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Can You Have Cervical And Lumbar Radiculopathy Together
Sure: Happens all the time.Get a more detailed answer ›
Lumbar radiculopathy is leg pain, numbness and weakness caused by compression of a spinal nerve as it leaves the spine to supply the leg. This nerve carries the information from the brain to the leg and from the leg to the brain. Therefore, the brain registers pain and a problem in the leg even though the problem is in the back. For example compression of the ...Read more
If not properly treated, how does cervical and lumbar radiculopathy progress, or does it? Could it lead to permanent damage or disability?
It depends: This is very difficult to answer as it depends on what the cause of your radiculopathies are. They do tend to resolve with time without significant intervention but there are some cases where permanent damage/disability can occur - this tends to be the more rare outcome. Your best bet is to review this with a spine surgeon, for a more detailed review. ...Read more
My neurosurgeon diagnosed and stated I am disabled from cervical and lumbar radiculopathy. He said there is nothing surgical to fix the problems, and ?
Second Opinion: Surgical recommendations can vary from surgeon to surgeon, based upon experience, training, and proficiency. I would suggest at least getting a second opinion from a surgeon who has done additional fellowship training in spinal disorders before surgery is ruled out. You may also want to look into a multidisciplinary pain management program. ...Read more
Lumbar radiculopathy: There are many treatments for lumbar radiculopathy like heat pads, accupuncture, chiropractic therapy, exercise, massage, medications, injections ... Please see a pain management doctor for evaluation. You might benefit from a comprehensive evaluation and treatment. ...Read moreSee 2 more doctor answers
History alone.: The story pt tells the dr gives more that 80% the diagnosis. Pain that comes feom the low back towards the buttocks and then down to the leg. Slightly reduced reflexes on affected side plus possibly some changes in sensation ( pimprick or vibration )confirms it. Usually bladder and bowel functions are preserved. ...Read moreSee 2 more doctor answers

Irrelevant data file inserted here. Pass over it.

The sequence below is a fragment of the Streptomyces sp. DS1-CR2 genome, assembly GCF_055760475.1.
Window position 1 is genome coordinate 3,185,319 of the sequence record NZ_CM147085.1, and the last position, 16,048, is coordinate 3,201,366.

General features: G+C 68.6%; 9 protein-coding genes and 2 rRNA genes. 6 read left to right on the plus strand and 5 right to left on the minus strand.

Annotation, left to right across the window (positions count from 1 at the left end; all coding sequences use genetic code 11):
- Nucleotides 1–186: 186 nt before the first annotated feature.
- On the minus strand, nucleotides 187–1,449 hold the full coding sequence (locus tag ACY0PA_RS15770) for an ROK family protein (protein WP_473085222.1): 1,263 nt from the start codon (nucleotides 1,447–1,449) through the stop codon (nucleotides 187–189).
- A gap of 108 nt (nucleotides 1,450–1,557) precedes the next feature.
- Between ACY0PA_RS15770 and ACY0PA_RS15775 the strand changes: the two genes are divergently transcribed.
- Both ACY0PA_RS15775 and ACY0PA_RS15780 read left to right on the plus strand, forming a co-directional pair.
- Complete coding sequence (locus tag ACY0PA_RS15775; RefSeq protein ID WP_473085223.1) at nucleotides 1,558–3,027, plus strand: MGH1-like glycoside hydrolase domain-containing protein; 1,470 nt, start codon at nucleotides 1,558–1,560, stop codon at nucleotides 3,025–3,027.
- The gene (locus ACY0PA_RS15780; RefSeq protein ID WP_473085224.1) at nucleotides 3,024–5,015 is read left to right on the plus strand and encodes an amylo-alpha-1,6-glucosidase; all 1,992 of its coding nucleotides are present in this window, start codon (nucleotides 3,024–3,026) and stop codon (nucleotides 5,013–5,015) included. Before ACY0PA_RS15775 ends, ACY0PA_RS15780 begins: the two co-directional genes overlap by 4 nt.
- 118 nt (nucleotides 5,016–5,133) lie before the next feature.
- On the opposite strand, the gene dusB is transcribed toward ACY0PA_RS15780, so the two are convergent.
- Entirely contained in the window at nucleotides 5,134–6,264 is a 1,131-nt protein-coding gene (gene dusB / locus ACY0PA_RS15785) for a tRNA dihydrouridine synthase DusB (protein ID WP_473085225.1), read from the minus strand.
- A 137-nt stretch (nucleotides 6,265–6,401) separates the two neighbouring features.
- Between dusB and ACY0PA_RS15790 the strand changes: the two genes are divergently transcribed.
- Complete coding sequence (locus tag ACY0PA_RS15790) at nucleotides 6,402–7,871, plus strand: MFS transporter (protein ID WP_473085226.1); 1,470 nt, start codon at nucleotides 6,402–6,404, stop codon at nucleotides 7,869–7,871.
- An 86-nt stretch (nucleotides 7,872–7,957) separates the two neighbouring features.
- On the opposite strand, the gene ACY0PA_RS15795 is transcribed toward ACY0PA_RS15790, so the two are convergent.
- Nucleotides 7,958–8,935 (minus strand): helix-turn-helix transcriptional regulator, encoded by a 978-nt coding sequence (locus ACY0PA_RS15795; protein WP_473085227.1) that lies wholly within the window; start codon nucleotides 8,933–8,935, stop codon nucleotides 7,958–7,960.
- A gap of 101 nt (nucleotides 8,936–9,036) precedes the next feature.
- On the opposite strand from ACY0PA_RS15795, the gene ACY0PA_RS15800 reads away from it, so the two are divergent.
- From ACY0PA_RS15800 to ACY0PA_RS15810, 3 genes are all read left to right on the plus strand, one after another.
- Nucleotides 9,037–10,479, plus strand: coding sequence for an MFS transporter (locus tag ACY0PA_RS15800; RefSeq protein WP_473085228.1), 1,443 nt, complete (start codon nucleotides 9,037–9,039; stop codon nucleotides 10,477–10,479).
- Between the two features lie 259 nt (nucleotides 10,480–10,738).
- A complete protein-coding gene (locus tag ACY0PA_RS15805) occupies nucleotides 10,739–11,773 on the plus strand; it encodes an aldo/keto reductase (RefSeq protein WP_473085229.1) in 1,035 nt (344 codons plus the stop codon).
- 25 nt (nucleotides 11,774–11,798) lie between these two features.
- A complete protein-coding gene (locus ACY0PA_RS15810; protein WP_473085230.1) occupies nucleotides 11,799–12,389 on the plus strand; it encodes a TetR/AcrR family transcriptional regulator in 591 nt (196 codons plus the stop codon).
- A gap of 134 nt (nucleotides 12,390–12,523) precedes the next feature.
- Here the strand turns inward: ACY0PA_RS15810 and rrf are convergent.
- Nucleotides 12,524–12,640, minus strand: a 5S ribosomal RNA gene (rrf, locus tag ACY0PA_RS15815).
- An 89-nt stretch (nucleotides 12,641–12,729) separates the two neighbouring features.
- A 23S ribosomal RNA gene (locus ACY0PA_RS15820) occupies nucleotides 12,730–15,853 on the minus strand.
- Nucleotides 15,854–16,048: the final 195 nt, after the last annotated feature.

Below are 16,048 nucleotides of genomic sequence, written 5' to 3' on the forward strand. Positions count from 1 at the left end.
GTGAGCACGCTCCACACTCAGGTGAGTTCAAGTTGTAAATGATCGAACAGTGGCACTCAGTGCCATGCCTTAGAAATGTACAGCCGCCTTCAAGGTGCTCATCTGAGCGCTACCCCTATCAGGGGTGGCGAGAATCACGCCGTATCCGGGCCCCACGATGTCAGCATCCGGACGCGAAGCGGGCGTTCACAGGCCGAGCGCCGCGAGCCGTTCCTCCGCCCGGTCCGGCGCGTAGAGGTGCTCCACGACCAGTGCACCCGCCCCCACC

Pain &/or neurologic: Symptoms over a nerve distribution to the leg due to compression of a spinal nerve or several of them due to: fracture, disc herniation, tumor, infection, a cyst, degenerative hypertrophic (overgrowth) changes, spinal stenosis, a hematoma or blood clot, a spinal deformity or instability. ...Read moreSee 1 more doctor answer
PM;R physician: Seek out an interventional pm;r (or anesthesia) pain physician. It's really not that difficult to diagnose lumbar radiculopathy, though it takes someone with knowledge of all the other possible conditions that can mimic lumbar radic to know for sure that your pain is actually coming from a pinching/irritation of a nerve in the back. Physical exam and possibly MRI is needed. ...Read more
The lumbar part of the spine is the low back. It is made up of five bones (most of the time) stacked one on top of the other. They are connected by disks, facet joints, and ligaments. These soft parts allow for movement controlled by the spinal muscles; the muscles can also keep it stiff when need be. The lumbar spine also contains and protects nerves to ...Read more
Radiculopathy is the name of the condition we often call “pinched nerve root”. When a spinal nerve root is compressed, inflamed or damaged, there are often symptoms of pain, numbness or weakness. Often, nerve roots are affected in the neck or in the lower back. This leads to symptoms that affect certain regions of ...Read more
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